With that said, let me share with you some of the strategies I shared. I want to emphasize that I shared these strategies for writing as a tool for helping students with their thinking. 

Some key points to remember:

  •  Students may need more time to process content related information just taught. They may need more time to talk, learn, and/or investigate the concept.
  • Help students by modeling writing, as well as giving them tons of practice to build up their experience. 
  • Teachers must believe that students can be successful at writing at higher levels. It may take a lot of effort and scaffolding, but the eventual goal is to help develop students writing proficiency.

1. Photo of the Day

Use content or non-content related pictures to inspire students to write. The Photo of the Day could be used as a warm-up, during a break from the lesson, or as an exit ticket relating to the concepts learned that day.  Pictures can be utilized from various sources; however, National Geographic provides awesome graphics to help engage students in the writing process. The first time I went to the site I had only planned to browse for 10 minutes and ended up browsing over 2 hours! 

You may ask the students to write an observation, inference, and prediction concerning the photo. In Texas, for secondary EOC purposes, inference is a skill needed in all  4 core areas; while prediction is needed in math, science, and social studies.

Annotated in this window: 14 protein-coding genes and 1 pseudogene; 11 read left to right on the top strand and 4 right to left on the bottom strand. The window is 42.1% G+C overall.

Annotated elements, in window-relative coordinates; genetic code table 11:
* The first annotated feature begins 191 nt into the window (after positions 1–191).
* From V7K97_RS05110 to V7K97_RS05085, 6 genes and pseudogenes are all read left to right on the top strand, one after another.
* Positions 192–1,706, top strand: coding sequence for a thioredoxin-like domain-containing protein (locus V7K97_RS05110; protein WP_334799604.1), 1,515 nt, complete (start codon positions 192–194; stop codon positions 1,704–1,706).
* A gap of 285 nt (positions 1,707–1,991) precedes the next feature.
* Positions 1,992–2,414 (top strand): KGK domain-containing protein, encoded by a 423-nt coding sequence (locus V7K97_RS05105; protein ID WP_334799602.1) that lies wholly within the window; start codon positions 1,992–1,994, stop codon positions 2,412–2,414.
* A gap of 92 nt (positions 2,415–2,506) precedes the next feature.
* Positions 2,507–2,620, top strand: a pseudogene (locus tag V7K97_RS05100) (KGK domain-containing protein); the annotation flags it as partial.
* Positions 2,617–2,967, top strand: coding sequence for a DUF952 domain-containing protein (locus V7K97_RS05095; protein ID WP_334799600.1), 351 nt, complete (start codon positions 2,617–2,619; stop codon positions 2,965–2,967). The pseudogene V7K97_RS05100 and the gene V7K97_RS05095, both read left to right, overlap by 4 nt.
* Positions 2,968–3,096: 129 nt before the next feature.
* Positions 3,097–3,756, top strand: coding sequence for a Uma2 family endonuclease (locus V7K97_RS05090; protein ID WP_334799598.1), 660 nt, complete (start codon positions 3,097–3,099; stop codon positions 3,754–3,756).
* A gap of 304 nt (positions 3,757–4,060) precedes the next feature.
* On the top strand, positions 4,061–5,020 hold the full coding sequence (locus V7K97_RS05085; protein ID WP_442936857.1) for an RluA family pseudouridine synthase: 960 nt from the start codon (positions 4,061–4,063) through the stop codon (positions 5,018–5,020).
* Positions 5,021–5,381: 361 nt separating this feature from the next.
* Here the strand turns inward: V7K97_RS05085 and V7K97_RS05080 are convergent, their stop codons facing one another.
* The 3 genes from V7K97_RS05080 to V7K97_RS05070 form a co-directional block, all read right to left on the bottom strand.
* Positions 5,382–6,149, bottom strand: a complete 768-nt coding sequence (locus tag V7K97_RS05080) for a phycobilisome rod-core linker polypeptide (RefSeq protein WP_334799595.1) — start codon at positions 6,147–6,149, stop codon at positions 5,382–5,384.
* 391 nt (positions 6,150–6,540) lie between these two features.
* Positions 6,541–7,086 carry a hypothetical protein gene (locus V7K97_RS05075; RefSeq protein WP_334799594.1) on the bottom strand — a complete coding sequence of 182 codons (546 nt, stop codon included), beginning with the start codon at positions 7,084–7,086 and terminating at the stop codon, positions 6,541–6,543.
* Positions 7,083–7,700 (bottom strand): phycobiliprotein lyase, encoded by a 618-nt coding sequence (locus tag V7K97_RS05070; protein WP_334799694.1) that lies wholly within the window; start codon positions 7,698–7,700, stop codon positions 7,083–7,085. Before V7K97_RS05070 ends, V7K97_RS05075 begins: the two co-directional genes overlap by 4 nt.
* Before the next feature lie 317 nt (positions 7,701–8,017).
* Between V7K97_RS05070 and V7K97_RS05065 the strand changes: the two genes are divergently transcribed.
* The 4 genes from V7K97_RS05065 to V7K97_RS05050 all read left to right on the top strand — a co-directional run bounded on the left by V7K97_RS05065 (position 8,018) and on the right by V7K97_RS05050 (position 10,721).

2. Prompt of the Day 

Similar to the Photo of the Day, you may use content or non-content related prompts to inspire students to write. Additionally, you may wish to include the prompt with a picture, song, video, animated gif, or article to help inspire students to write several paragraphs related to the prompt (I cannot remember where I located the Mario picture. It was from a blog, so if you know, please let me know so I can provide a credit).

-How is solving an equation like playing a video game? 
-Scientists have discovered a way to bring back certain species of dinosaurs. Discuss your thoughts on why this may be a good or bad idea.

3. Choice Menus** 
Differentiate! Provide students with choice and voice in regard to how they demonstrate their understanding of a concept. Students may show their understanding in writing by telling a story or creating a song, acronym, concept map, or rebus pictogram. 
**While preparing for the Late Start PD, I found this great resource from Jennifer Szymanski on Teachers Pay Teachers. Currently, it is a FREE product. The product allows students to showcase their understanding in fun and unique ways. Additionally, you can add more activities as the year progresses.Check it out: 

4. Writing Frames & Graphic Organizers
According to Besty Rupp Fulwiler (2010), students may not have received enough experience, modeling, or practice with different forms of writing.  Writing Frames scaffold student writing by providing a skeleton outline depending on the format of the frame such as: compare and contrast or providing opinions. 
These are useful for all ages and abilities as they help struggling writers activate prior knowledge in order to generate and organize their thoughts during the writing process.

I also had the participants engage in several strategies that I used with my students to get them up and moving; however, I will save sharing that for a later post. :)

5. Collaborative Poster
I wrote about this in an earlier blog post (click here to read about it). Depending on how you utilize collaborative posters, students may have an opportunity to read, write, listen, and speak. At least here in Texas, teachers would hit all components of the ELPS (English Language Proficiency Standards). Additionally, it is a great tool to provide students with practice and the experience needed to help them process content related information on the left-side of the interactive notebook.

Last but not least - resources: